He might create us and then, for some reason, He might temporarily mask Himself, so that what we see of Him does not seem to us to be a Person at all. Considering the prevalence of religion throughout history, this does not seem entirely feasible to me as a historical fact; but I think I can allow the technical possibility that God might completely mask His personhood from us as a species, regardless of other factors. What I insist is that He would not do this forever. If any given person never came to know God as a Person, that would be a fundamental breach of love on God's part.

The person might of course decide to rebel against God, however much of Him she knows; but that does not change God's self-imposed (indeed self-existant!) duty to relate to individual people as a Person.

Besides, one cannot 'rebel' consciously against something without attributing personhood (merely imagined or otherwise) to that something. We do not 'rebel' against impersonal Nature; we work within it and accomplish our goals. Impersonal Nature does not 'want' to keep us from flying; we figured out how to fly, but not literally "despite" Nature. We discovered more of Nature's character and worked within Nature to accomplish this (natural) goal.

But a person might decide that God would prefer such-and-such not to happen, and then the person might go ahead and do it anyway.

I assure you a person can do this, because I affirm that I am a sinner.

This immediately raises the question: why does God allow me to sin?

This is a version of the more-simply-put question: why does evil exist? I think it is a much more useful and helpful variation than the merely simple form, but I will be deferring the topic a little longer. At the moment, I wish to examine another potential problem.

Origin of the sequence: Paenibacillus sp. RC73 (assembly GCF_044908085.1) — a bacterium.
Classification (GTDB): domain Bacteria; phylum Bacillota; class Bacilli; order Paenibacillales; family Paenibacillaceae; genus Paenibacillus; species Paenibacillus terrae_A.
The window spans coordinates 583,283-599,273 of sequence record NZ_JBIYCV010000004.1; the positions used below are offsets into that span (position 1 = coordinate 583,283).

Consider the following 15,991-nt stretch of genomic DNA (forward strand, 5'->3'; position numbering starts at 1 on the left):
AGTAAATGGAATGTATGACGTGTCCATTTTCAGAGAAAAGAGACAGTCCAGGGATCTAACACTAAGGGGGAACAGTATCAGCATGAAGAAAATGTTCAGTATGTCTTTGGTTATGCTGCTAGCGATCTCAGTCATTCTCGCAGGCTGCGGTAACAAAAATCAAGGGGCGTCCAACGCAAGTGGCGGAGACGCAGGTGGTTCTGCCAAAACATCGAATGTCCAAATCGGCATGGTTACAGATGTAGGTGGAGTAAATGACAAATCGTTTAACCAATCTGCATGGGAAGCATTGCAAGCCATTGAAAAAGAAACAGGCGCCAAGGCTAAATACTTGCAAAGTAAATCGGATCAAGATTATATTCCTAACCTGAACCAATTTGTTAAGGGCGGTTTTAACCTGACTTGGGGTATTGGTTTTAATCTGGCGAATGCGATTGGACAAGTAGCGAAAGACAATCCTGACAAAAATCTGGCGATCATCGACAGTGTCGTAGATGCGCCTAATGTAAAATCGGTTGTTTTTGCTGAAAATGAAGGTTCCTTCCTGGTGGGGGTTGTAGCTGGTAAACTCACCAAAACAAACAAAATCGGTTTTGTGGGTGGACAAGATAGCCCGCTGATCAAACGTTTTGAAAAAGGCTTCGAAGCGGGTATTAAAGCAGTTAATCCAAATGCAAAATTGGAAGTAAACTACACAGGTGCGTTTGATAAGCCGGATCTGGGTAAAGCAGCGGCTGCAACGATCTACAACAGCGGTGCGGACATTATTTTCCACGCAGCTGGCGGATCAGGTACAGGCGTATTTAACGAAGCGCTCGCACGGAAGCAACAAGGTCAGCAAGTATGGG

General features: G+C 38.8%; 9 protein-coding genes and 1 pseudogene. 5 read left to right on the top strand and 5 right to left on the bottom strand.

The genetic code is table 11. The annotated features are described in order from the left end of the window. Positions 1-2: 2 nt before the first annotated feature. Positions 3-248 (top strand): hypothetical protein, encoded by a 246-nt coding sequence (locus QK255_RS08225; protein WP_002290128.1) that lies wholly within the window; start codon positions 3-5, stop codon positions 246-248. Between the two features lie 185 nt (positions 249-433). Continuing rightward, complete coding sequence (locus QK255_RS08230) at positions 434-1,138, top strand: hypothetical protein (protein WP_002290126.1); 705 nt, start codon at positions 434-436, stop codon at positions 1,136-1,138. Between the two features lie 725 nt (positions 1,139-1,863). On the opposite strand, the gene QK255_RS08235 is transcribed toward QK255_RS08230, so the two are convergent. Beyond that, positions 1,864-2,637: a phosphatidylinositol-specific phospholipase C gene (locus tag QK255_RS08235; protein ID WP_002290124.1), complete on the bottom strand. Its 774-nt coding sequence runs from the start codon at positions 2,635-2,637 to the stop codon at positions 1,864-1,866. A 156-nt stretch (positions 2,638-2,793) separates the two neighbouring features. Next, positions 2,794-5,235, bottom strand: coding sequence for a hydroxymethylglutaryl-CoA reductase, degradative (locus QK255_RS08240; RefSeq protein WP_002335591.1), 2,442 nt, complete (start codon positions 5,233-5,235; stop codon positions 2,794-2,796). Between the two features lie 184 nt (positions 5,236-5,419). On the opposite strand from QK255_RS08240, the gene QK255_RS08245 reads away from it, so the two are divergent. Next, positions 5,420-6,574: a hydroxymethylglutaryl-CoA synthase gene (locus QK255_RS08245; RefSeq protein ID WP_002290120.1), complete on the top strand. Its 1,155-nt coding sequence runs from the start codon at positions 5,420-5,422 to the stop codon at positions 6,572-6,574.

Back in Section Three, I was inferring some of the relationships between you and I and Nature and God. At the time, I maintained that for you and I to interact as persons, we needed a common overarching system--which Nature does happen to provide. My especially perceptive reader may consequently have asked a very pertinent question: Does not God, as a Person, also require a common overarching system for interacting with us?

In other words, even if it seems necessary for us to interact with God person-to-Person, in order for God's love and justice to be fulfilled, doesn't the notion I used earlier render such a relationship impossible--thus sinking a whole hunk of my argument?

The answer to this question shall also provide a bit more information to work with, including in connection to the whole question of evil. So to this rather more obscure (but extremely important) question I will turn first.

[Next up: procession and the overarching system]


God is love.

Happy Valentine's Day. {s!}

(I'm pretty sure Saint Valentine would approve... {lol!})